Gov. Jesse Ventura exercised a more gentle veto pen following the 2001 session, but his message still was clear: Lawmakers need to send better bills to his desk. Legislation carrying lots of pork-barrel baggage isn't likely to muster his support.
Ventura rejected 16 projects encompassing $4 million. That's in contrast to 1999 when the governor blind-sided legislators by disposing of 40 projects from various bills for a total of $160 million.
In truth, the vetoes have minimal impact on the overall size of the budget. The $4 million this year represents a minuscule percentage of the $27.3 billion budget.
But the line-item veto is important for the mindset it instills among legislators -- something that needs to be adhered to by lawmakers from the local to national level.
One needs to look no further than the federal government to realize the proliferation of pork. In President Clinton's last budget, Congress added 6,454 pet projects for $16 billion in extra spending.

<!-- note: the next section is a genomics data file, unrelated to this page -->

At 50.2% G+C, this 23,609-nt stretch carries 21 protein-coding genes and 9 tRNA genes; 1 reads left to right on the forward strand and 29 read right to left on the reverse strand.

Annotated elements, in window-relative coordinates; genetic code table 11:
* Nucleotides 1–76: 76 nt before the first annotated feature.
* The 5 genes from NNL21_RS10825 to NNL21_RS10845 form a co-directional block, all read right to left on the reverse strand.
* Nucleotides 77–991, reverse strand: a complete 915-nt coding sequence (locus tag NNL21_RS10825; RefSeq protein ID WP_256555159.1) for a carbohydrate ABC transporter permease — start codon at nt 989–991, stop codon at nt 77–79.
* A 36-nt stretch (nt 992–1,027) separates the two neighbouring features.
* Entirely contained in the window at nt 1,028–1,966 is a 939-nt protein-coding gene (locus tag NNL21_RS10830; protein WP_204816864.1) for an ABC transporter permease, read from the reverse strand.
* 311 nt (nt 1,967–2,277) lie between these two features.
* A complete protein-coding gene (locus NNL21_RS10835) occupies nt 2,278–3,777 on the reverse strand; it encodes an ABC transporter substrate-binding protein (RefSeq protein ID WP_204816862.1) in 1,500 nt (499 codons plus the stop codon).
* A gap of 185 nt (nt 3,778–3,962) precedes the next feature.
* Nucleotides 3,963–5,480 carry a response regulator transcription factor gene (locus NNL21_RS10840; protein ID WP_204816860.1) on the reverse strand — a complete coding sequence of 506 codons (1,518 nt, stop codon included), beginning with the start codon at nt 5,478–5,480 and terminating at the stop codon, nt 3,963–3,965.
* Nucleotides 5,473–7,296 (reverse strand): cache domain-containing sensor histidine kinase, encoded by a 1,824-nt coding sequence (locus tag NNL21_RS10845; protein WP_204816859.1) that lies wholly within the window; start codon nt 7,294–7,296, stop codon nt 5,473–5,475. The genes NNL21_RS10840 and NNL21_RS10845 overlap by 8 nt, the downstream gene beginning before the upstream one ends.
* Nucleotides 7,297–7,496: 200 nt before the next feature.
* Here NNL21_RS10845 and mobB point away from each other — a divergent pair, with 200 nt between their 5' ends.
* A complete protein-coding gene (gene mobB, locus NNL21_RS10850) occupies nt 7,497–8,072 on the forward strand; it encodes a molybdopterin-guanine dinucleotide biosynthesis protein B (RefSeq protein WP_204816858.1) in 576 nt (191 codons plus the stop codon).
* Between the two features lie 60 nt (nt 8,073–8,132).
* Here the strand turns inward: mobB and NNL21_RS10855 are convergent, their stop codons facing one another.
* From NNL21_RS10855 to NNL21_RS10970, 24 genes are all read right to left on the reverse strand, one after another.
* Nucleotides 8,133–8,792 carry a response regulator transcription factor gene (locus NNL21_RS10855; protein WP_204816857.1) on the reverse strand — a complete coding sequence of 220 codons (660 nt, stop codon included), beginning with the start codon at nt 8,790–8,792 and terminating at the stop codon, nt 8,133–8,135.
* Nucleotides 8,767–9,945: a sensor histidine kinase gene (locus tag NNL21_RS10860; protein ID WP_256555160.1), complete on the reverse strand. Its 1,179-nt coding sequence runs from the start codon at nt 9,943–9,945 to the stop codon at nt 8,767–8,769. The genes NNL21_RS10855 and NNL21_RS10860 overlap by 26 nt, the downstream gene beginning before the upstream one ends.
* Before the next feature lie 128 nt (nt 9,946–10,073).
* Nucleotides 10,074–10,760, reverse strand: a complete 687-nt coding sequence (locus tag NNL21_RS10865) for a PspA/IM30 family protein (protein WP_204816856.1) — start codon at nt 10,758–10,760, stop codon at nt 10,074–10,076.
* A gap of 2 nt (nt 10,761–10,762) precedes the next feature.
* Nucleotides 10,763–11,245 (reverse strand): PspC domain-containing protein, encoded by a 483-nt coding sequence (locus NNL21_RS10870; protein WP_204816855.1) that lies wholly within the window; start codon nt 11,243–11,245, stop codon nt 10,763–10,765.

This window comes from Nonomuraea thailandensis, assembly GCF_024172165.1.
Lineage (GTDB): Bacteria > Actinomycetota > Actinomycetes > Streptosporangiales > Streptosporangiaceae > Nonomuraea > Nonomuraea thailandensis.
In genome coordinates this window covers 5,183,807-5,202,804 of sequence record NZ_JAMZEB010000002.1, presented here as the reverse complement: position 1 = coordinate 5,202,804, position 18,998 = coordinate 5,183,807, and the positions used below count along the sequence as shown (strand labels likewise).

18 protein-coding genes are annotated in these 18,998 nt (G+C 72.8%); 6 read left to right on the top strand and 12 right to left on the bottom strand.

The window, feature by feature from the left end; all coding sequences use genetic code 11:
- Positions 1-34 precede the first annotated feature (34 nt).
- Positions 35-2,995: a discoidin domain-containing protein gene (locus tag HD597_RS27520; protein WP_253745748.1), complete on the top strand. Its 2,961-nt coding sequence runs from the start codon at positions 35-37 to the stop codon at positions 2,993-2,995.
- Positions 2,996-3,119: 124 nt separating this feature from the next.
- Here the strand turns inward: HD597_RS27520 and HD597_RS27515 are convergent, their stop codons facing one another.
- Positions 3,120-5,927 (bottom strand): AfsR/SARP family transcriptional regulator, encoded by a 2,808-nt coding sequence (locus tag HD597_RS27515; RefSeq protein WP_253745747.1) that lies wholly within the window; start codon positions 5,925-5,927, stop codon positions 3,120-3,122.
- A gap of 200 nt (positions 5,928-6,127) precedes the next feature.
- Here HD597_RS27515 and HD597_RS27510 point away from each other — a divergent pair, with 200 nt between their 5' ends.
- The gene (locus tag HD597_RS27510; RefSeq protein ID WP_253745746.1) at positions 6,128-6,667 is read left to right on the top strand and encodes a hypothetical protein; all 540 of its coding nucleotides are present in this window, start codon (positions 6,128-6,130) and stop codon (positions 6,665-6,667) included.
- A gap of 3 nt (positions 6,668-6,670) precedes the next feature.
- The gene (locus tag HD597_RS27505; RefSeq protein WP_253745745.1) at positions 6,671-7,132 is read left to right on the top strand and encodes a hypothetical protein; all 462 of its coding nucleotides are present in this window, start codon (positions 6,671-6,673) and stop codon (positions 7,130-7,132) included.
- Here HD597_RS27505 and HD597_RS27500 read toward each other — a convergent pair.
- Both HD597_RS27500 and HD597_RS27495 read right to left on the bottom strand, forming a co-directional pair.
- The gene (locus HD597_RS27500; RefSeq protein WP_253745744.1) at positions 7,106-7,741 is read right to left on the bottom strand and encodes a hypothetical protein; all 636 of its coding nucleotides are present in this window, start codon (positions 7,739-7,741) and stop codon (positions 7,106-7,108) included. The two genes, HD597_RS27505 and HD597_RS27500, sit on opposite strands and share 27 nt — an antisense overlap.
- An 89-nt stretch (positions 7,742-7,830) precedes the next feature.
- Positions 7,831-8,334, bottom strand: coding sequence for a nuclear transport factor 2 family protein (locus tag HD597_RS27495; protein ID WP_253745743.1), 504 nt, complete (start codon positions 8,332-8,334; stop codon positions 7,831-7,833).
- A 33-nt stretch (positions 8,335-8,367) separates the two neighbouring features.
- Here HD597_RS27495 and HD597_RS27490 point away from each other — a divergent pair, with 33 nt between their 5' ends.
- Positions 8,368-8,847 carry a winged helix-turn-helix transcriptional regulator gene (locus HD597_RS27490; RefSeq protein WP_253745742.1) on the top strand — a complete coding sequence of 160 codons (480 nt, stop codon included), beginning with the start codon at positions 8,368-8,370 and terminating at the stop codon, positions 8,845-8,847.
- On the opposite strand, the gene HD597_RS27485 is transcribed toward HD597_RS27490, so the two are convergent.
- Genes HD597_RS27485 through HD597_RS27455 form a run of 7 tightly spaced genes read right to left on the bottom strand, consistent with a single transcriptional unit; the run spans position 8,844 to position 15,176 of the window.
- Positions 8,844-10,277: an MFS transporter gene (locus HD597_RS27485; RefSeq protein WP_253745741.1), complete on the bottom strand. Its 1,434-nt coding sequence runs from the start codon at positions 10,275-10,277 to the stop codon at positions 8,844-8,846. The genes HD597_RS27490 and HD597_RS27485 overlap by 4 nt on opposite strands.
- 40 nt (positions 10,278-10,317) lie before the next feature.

The budget of his successor, President Bush, is on track to surpass that figure. By mid-May, House appropriators had been asked to approve 18,898 pet projects worth an extra $279 billion.
Only a small fraction of these projects will likely survive, but it's a concrete illustration of lawmakers' lackadaisical attitude toward spending -- especially when it comes to projects for their home districts.
The pattern continues year after year, regardless of which party is in power. Absent the exercise of self-discipline by lawmakers, the executive branch -- whether it be a governor or president -- has few avenues to reduce the insatiable appetite for political pork.
No doubt, certain projects warrant state, or even federal, funding. But they should be judged on their individual merits, and not be passed along as part of a huge, omnibus appropriations bill.
The line-item veto gives the chief executive the opportunity to weed out individual projects without putting an entire agency's budget at peril.
-- Red Wing Republican Eagle
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